Insisting that his demonstrations were the real thing, in 1974 Uri Geller traveled the world with his story of having been given his powers through a distant planet called Hoova in another star system, and a UFO called “IS” or “Intelligence in the Sky.” The unsteadier portion of the public ate up all this stuff, which sounded very much like bad science fiction, flocking to his performances and making him unquestionably the most charismatic and successful mentalist in history.
The magicians, with very few exceptions, were quick to offer solutions to Mr. Geller's numbers. In 1985, Australian conjuror Ben Harris published a definitive book on metal-bending methods, and in Norway, magician/author Jan Crosby amplified that to include a method of doing the “watch trick” (in which a watch advances time by apparently supernatural means) and an analysis of the bent spoons records. In Sweden, Trollare och Andra Underhållare(“Magicians and Other Entertainers”), a book on the history of magic by author Christer Nilsson, expressed no doubts about the nature of Geller's performances. Writing on the requisites for an effective approach to conjuring, Nilsson said:
Certainly the first and last point to be made is that the quality of a performance is what decides whether it is good or bad. No one nowadays takes a magic trick as a fact; no one believes in black magic. Even though some commercial texts state the opposite, we know that Uri Geller is just another illusionist, nothing more.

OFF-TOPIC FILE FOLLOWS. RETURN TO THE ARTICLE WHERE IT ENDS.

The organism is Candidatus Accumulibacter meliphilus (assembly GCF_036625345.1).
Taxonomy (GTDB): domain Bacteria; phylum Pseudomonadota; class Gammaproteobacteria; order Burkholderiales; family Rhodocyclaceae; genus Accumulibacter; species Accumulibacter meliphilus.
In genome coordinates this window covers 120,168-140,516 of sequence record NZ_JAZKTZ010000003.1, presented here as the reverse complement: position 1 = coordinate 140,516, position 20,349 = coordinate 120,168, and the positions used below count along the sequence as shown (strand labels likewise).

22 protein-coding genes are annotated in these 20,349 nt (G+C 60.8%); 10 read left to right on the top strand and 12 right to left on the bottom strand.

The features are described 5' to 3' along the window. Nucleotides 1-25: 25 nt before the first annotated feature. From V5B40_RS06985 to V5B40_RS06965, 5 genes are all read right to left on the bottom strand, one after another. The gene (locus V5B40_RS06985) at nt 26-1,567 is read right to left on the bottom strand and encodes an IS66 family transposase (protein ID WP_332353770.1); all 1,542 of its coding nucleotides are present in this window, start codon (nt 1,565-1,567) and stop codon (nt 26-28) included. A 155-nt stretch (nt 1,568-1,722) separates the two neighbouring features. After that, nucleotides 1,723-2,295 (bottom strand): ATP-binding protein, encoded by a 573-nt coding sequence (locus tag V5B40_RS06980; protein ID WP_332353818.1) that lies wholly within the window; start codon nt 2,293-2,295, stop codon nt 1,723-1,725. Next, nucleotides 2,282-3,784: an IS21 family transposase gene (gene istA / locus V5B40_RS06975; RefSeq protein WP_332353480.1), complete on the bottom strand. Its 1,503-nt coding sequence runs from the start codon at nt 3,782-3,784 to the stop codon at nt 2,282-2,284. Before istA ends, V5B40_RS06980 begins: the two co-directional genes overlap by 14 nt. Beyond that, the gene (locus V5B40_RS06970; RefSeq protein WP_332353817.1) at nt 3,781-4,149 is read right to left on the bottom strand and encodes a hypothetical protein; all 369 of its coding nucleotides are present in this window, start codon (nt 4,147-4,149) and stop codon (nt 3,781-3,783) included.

But there was more to Uri Geller than just his unquestioned skill; he had the charm and charisma to convert admirers into worshipers. The portion of the public who believed him to be a real wizard were so fervent in their belief that they would defend their convictions even when confronted with incontrovertible evidence that he used conjuring methods. Scientist and science fiction author Arthur C. Clarke, who was at one time said by Geller supporters to have been convinced by his demonstrations, said of that aspect:
One thing, however, remains to be explained — the Geller effect. By this I mean the ability of one able though perhaps not outstanding magician (though only his peers can judge that) to make such an extraordinary impact on the world, and to convince thousands of otherwise level-headed people that he is genuine, or at any rate, worthy of serious consideration.